I'm expecting four to five thousand foot ceilings for the latter half of our flight, but the winds will be so much better at 5500' that I ask Lite Flyer to climb that high. Reaching 4500' I hear a change in the engine sound that I couldn't testify actually occurred, but that I don't like. Maybe it's just the batteries running low in my noise cancelling headset. Or it's all in my head like the "automatic rough running" you get over inhospitable terrain. I look at the gauges. The cylinder head temperature and oil temperature are high, just as one would expect in a steady climb. They are no higher than they have been in other climbs, but something tells me I don't like it. I ask her to level off for a moment, and set cruise power, just to let the engine cool off a little. So sue us if we're at a wrong way altitude.
The engine changes sound as she sets cruise power, of course, and now I can't say if I still hear or if I ever heard anything I didn't like. We continue at that altitude for a while and the engine temperatures come back down exactly as one would expect. The engine does absolutely nothing unexpected. I feel rebellious and exposed at the wrong-way altitude--going northeast we should be at 3500' or 5500', not 4500'--but I don't tell her to climb again. There are a few clouds above us and she is uncomfortable flying when her visibility is not 360 degrees. And for that matter I can already see that the forecast lower ceilings are going to occur. But I don't ask her to descend, because the terrain ahead will be higher and altitude is life insurance. Plus I want that tailwind. I just can't believe that we are this far north and could still run afoul of a tropical storm.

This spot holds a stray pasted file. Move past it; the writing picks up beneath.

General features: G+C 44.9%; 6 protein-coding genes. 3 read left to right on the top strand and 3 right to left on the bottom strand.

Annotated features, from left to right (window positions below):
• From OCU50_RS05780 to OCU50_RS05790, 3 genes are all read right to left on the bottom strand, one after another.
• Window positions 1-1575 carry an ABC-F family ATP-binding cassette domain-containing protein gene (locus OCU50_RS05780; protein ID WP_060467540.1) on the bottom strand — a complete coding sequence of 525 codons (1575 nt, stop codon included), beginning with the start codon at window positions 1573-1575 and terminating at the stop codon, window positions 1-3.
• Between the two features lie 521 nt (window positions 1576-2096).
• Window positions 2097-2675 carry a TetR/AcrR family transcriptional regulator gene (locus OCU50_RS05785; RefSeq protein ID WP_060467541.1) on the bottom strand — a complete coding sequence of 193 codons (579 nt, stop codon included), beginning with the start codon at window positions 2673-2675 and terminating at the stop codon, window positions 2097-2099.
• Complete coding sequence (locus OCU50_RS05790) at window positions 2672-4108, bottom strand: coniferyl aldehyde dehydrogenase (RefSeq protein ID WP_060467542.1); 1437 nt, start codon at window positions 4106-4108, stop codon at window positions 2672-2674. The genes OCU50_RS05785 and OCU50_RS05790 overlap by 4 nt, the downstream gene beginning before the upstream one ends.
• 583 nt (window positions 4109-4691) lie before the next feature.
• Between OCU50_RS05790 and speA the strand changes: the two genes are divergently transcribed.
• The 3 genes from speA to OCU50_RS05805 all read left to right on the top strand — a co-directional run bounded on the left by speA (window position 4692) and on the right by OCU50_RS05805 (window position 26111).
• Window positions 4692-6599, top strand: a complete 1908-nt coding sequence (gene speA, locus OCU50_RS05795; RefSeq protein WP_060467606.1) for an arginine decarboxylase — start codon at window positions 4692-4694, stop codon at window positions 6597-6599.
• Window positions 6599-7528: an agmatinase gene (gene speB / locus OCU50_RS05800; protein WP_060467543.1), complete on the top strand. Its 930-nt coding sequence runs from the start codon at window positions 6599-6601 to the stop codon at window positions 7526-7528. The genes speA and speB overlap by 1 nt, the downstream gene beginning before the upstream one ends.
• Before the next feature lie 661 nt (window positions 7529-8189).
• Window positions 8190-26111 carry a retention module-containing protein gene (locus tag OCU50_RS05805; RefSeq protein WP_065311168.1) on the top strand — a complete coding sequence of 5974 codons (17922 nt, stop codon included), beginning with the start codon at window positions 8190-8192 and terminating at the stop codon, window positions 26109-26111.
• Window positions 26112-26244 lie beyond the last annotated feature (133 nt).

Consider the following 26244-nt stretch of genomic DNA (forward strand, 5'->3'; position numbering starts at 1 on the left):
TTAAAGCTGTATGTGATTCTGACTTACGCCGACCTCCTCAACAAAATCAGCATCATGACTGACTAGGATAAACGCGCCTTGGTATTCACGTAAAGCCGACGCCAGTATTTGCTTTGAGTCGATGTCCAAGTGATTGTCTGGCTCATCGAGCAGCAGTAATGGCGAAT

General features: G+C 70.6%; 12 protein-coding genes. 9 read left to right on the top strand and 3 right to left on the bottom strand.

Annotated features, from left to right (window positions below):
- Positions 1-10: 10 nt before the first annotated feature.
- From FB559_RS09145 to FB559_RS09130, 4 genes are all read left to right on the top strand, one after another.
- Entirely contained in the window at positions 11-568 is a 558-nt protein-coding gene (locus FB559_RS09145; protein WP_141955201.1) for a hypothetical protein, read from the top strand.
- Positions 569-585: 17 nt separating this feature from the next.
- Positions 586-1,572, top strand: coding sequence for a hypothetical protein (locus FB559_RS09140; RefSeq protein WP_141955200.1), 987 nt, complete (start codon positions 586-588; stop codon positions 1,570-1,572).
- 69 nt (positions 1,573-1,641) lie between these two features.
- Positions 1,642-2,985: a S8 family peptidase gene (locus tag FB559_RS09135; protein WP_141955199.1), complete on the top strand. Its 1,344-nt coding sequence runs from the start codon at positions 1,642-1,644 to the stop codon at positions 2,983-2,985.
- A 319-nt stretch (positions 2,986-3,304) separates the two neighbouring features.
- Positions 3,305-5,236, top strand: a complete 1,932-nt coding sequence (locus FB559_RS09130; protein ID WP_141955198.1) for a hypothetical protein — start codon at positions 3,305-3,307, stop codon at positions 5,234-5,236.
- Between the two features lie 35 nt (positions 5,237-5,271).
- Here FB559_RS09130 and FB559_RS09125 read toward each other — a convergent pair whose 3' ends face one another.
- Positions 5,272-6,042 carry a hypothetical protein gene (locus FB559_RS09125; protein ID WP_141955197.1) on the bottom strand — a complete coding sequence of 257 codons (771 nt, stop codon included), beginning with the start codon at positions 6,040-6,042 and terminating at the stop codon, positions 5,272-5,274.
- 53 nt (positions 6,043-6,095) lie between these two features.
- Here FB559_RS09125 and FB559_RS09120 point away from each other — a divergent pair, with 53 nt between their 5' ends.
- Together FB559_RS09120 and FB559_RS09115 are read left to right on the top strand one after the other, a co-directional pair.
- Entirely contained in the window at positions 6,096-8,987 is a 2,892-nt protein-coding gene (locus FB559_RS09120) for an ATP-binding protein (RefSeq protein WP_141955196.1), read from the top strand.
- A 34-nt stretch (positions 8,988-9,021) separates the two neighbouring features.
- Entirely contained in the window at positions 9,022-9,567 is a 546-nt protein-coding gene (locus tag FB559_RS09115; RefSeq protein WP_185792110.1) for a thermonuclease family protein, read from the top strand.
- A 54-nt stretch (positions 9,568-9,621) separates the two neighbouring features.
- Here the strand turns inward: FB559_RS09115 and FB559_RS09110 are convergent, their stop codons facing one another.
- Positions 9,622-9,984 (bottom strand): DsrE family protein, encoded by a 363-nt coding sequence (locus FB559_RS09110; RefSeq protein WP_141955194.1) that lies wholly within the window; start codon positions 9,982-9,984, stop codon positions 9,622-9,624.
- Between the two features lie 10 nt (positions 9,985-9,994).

Winds are just about perfect here, giving us groundspeeds over 80 kts. We reach the New York-Vermont border perhaps an hour and a half after takeoff. I muse to Lite Flyer, somewhat puzzled, about the scepticism that we would make it this far. "They have airplanes. Do they only fly around in circles and not know how small the states are here?"